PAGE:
Summaries of judgments: RT France v Council (T-125/22)

Summaries of judgments made in collaboration with the Portuguese judges and référendaire of the General Court (Maria José Costeira, Ricardo Silva Passos and Esperança Mealha)

Judgment of the General Court (Grand Chamber), 27 July 2022

Case T-125/22[1] RT France v Council

Common foreign and security policy — Restrictive measures adopted in view of Russia’s actions destabilising the situation in Ukraine — Temporary prohibition of dissemination and suspension of authorisations for the dissemination of certain media content — Inclusion on the list of entities to which the restrictive measures apply — Competence of the Council — Rights of the defence — Right to be heard — Freedom of expression and information — Proportionality — Freedom to conduct a business — Principle of non-discrimination on grounds of nationality

1. Facts

Following the military attack perpetrated by Russia against Ukraine on 24 February 2022, the Council of the European Union adopted, on 1 March 2022, new restrictive measures against Russia, namely Decision 2022/351[2] and Regulation 2022/350[3].

The purpose of those acts is the temporary prohibition of actions for propaganda of that military assault by means of certain media under Russian control. Thus, any operator established in the European Union is prohibited from broadcasting content produced by legal persons, entities or bodies set out in the annexes to the abovementioned acts.

The applicant, RT France, was included on the list of entities covered by the contested measures. This company, which is established in France, is active in the distribution of special-interest channels and its entire share capital is held by a Russian non-profit association established in Moscow.

RT France sought the annulment of the contested measures on the basis of (i) infringement of its rights of defence, in particular the right to be heard, (ii) its freedom of expression and information and its freedom to conduct a business, and (iii) the principle of non-discrimination. It also called into question the Council’s competence to adopt the acts in question.

The General Court (GC), sitting as a Grand Chamber at the end of an expedited procedure, ruled for the first time on restrictive measures adopted by the Council to prohibit the dissemination of audiovisual content.

2. Decision

First, the GC analyses the Council’s competence to adopt the measures at issue. Under the Treaty on European Union (TEU), the Union is to contribute to international peace and security[4] and, to that end, the Council has the power to adopt ‘decisions which define the overall approach to a particular matter of a geographical or thematic nature by the Union’[5]. Given that propaganda and the disinformation campaigns refer in question the foundations of democratic societies, the GC considered that the measures at issue fall within the framework of those objectives pursued by the European Union and that therefore, the Council is competent to adopt the measures at issue.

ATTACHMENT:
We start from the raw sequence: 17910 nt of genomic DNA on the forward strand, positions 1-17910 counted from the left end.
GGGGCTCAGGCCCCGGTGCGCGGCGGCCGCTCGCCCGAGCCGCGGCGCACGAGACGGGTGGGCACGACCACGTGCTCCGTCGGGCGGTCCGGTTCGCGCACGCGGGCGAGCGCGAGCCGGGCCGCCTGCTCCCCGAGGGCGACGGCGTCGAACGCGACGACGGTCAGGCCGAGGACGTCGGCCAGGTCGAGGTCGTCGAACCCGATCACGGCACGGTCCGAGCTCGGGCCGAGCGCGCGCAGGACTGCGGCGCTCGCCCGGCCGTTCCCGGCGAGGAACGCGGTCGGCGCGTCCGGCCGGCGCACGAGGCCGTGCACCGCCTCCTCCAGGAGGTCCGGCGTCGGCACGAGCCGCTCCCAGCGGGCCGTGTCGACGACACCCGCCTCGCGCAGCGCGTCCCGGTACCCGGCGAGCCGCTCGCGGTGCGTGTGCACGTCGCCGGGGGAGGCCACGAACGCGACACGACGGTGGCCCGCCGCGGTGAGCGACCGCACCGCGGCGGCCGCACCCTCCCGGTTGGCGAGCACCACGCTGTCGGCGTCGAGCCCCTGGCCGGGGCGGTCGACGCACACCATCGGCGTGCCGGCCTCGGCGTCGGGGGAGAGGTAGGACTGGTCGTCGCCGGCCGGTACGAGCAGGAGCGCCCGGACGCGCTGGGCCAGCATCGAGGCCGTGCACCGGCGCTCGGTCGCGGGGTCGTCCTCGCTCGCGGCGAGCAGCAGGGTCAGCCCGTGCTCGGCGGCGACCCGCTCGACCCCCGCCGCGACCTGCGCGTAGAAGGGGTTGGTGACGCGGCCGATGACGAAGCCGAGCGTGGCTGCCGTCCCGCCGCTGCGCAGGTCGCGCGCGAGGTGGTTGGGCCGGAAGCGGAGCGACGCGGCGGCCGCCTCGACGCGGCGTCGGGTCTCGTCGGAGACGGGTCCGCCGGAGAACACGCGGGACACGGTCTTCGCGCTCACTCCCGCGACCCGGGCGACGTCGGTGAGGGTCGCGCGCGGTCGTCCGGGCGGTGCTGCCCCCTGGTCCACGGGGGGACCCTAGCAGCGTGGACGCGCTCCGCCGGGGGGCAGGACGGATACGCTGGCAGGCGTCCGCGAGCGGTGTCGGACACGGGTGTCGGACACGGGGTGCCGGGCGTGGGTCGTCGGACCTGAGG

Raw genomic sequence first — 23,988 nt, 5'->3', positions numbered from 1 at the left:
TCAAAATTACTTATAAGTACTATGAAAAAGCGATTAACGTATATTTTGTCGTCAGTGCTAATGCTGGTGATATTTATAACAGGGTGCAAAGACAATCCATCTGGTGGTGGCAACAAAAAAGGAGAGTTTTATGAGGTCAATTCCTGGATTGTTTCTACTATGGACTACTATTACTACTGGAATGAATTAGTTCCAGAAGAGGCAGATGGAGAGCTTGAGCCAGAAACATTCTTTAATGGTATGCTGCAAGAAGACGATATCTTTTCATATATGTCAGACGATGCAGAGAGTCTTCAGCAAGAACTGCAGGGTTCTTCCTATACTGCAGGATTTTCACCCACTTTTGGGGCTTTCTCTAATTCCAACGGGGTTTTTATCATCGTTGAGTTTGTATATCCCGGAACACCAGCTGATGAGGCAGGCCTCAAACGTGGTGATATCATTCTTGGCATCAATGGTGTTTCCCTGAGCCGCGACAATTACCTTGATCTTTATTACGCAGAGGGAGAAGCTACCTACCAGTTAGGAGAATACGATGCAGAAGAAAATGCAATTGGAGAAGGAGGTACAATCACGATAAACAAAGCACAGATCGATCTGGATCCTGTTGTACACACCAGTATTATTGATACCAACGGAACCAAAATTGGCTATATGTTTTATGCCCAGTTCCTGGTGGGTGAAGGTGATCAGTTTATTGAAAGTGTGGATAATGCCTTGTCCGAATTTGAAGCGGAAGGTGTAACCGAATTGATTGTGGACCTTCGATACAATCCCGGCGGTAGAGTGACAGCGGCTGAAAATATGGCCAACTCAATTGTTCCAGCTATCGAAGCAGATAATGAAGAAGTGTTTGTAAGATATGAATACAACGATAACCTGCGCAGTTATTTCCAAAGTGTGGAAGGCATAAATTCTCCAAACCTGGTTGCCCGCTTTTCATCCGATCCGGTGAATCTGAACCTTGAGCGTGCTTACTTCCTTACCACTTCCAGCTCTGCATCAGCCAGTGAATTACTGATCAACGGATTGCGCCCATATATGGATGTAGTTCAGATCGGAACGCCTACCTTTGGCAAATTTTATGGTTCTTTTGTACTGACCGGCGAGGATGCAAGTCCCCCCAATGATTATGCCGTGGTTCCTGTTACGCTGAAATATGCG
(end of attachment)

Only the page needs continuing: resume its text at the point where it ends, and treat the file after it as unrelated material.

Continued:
Secondly, as regards the infringements of fundamental rights relied on by the applicant, the GC recalls that the Charter of Fundamental Rights of the European Union (Charter) allows limitations on the exercise of the rights enshrined therein. The restrictions must, however, respect the essence of the fundamental right in question and the principle of proportionality, which must ensure that restrictions are necessary and correspond to the general interests recognised by the European Union.

Consequently, as regards the rights of the defence, in particular the right to be heard, the GC recalls the importance of the very exceptional context in which the contested acts were adopted and the objective that they seek to preserve, namely the integrity of the democratic debate within the European society against disinformation and manipulation of the facts in the light of the conflict and the effectiveness of the measures at issue. The GC thus took the view that the European Union authorities were not required to hear the applicant before its name was first included on the lists at issue and, therefore, there had been no breach of its right to be heard.

Thirdly, as regards the infringement of the freedom of expression and information, the GC recalls firstly, as has already been pointed out, that under Article 52 of the Charter, the Council may adopt measures which restrict the applicant’s freedom of expression provided that it complies with the conditions laid down by the Charter.

The GC considers that those conditions are consistent with the relevant case-law principles established by the European Court of Human Rights[6] and considers, firstly, that the restrictive measure must be provided for by law, in particular in Article 29 TEU, empowering the Council to adopt decisions on the position of the European Union and Article 215 TFEU.